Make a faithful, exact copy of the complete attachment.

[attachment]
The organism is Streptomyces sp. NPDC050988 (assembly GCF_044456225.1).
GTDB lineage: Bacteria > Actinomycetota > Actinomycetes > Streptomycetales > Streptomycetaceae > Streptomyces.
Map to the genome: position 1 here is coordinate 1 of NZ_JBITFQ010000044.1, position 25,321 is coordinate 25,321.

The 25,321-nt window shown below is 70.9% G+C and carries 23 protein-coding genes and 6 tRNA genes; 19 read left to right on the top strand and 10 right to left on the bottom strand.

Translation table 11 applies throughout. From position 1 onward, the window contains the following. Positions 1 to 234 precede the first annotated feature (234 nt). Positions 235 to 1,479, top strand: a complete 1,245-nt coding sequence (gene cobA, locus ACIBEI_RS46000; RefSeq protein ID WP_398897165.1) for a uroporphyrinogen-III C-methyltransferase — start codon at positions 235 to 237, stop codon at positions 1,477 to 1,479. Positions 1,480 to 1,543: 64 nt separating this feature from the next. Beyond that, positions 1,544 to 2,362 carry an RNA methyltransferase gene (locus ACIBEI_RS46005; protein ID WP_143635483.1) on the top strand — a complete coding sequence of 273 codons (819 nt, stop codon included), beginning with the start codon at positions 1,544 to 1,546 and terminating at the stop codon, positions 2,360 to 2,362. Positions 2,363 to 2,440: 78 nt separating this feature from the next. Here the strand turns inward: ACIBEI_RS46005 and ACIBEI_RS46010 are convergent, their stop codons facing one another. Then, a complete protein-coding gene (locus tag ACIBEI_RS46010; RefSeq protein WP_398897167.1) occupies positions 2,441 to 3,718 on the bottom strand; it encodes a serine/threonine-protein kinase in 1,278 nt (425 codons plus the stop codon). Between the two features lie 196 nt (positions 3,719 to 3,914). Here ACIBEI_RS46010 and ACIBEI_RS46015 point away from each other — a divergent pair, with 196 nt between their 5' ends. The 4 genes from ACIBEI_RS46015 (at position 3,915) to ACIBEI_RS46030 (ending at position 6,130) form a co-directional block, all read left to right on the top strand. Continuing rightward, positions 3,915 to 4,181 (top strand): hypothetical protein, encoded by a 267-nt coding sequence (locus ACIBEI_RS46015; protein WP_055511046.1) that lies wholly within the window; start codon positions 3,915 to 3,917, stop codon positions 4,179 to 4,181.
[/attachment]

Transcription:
The organism is Streptomyces sp. NPDC050988 (assembly GCF_044456225.1).
GTDB lineage: Bacteria > Actinomycetota > Actinomycetes > Streptomycetales > Streptomycetaceae > Streptomyces.
Map to the genome: position 1 here is coordinate 1 of NZ_JBITFQ010000044.1, position 25,321 is coordinate 25,321.

The 25,321-nt window shown below is 70.9% G+C and carries 23 protein-coding genes and 6 tRNA genes; 19 read left to right on the top strand and 10 right to left on the bottom strand.

Translation table 11 applies throughout. From position 1 onward, the window contains the following. Positions 1 to 234 precede the first annotated feature (234 nt). Positions 235 to 1,479, top strand: a complete 1,245-nt coding sequence (gene cobA, locus ACIBEI_RS46000; RefSeq protein ID WP_398897165.1) for a uroporphyrinogen-III C-methyltransferase — start codon at positions 235 to 237, stop codon at positions 1,477 to 1,479. Positions 1,480 to 1,543: 64 nt separating this feature from the next. Beyond that, positions 1,544 to 2,362 carry an RNA methyltransferase gene (locus ACIBEI_RS46005; protein ID WP_143635483.1) on the top strand — a complete coding sequence of 273 codons (819 nt, stop codon included), beginning with the start codon at positions 1,544 to 1,546 and terminating at the stop codon, positions 2,360 to 2,362. Positions 2,363 to 2,440: 78 nt separating this feature from the next. Here the strand turns inward: ACIBEI_RS46005 and ACIBEI_RS46010 are convergent, their stop codons facing one another. Then, a complete protein-coding gene (locus tag ACIBEI_RS46010; RefSeq protein WP_398897167.1) occupies positions 2,441 to 3,718 on the bottom strand; it encodes a serine/threonine-protein kinase in 1,278 nt (425 codons plus the stop codon). Between the two features lie 196 nt (positions 3,719 to 3,914). Here ACIBEI_RS46010 and ACIBEI_RS46015 point away from each other — a divergent pair, with 196 nt between their 5' ends. The 4 genes from ACIBEI_RS46015 (at position 3,915) to ACIBEI_RS46030 (ending at position 6,130) form a co-directional block, all read left to right on the top strand. Continuing rightward, positions 3,915 to 4,181 (top strand): hypothetical protein, encoded by a 267-nt coding sequence (locus ACIBEI_RS46015; protein WP_055511046.1) that lies wholly within the window; start codon positions 3,915 to 3,917, stop codon positions 4,179 to 4,181.